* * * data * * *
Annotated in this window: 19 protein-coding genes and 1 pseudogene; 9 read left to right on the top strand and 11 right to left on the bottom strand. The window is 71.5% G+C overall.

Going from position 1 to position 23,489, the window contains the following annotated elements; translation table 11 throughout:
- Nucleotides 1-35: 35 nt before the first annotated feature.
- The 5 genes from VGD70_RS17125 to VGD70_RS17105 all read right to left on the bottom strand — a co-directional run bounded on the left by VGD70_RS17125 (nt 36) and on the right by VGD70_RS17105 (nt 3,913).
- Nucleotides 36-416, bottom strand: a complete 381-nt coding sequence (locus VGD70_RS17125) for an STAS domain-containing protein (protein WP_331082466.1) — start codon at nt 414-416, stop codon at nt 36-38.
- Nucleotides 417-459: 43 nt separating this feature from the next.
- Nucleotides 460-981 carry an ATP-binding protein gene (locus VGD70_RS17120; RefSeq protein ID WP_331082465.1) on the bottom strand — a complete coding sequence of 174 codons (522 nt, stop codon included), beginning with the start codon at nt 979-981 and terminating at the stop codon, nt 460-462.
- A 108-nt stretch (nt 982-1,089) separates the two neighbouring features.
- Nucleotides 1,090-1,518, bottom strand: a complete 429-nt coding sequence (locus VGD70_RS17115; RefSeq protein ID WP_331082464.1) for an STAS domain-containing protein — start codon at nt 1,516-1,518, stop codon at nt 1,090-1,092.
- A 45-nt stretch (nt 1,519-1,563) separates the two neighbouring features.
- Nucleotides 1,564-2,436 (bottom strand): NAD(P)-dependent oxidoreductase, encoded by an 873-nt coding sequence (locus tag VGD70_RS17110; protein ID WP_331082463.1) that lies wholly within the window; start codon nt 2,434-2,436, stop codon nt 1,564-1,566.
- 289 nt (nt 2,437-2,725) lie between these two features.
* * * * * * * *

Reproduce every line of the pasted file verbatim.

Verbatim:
Annotated in this window: 19 protein-coding genes and 1 pseudogene; 9 read left to right on the top strand and 11 right to left on the bottom strand. The window is 71.5% G+C overall.

Going from position 1 to position 23,489, the window contains the following annotated elements; translation table 11 throughout:
- Nucleotides 1-35: 35 nt before the first annotated feature.
- The 5 genes from VGD70_RS17125 to VGD70_RS17105 all read right to left on the bottom strand — a co-directional run bounded on the left by VGD70_RS17125 (nt 36) and on the right by VGD70_RS17105 (nt 3,913).
- Nucleotides 36-416, bottom strand: a complete 381-nt coding sequence (locus VGD70_RS17125) for an STAS domain-containing protein (protein WP_331082466.1) — start codon at nt 414-416, stop codon at nt 36-38.
- Nucleotides 417-459: 43 nt separating this feature from the next.
- Nucleotides 460-981 carry an ATP-binding protein gene (locus VGD70_RS17120; RefSeq protein ID WP_331082465.1) on the bottom strand — a complete coding sequence of 174 codons (522 nt, stop codon included), beginning with the start codon at nt 979-981 and terminating at the stop codon, nt 460-462.
- A 108-nt stretch (nt 982-1,089) separates the two neighbouring features.
- Nucleotides 1,090-1,518, bottom strand: a complete 429-nt coding sequence (locus VGD70_RS17115; RefSeq protein ID WP_331082464.1) for an STAS domain-containing protein — start codon at nt 1,516-1,518, stop codon at nt 1,090-1,092.
- A 45-nt stretch (nt 1,519-1,563) separates the two neighbouring features.
- Nucleotides 1,564-2,436 (bottom strand): NAD(P)-dependent oxidoreductase, encoded by an 873-nt coding sequence (locus tag VGD70_RS17110; protein ID WP_331082463.1) that lies wholly within the window; start codon nt 2,434-2,436, stop codon nt 1,564-1,566.
- 289 nt (nt 2,437-2,725) lie between these two features.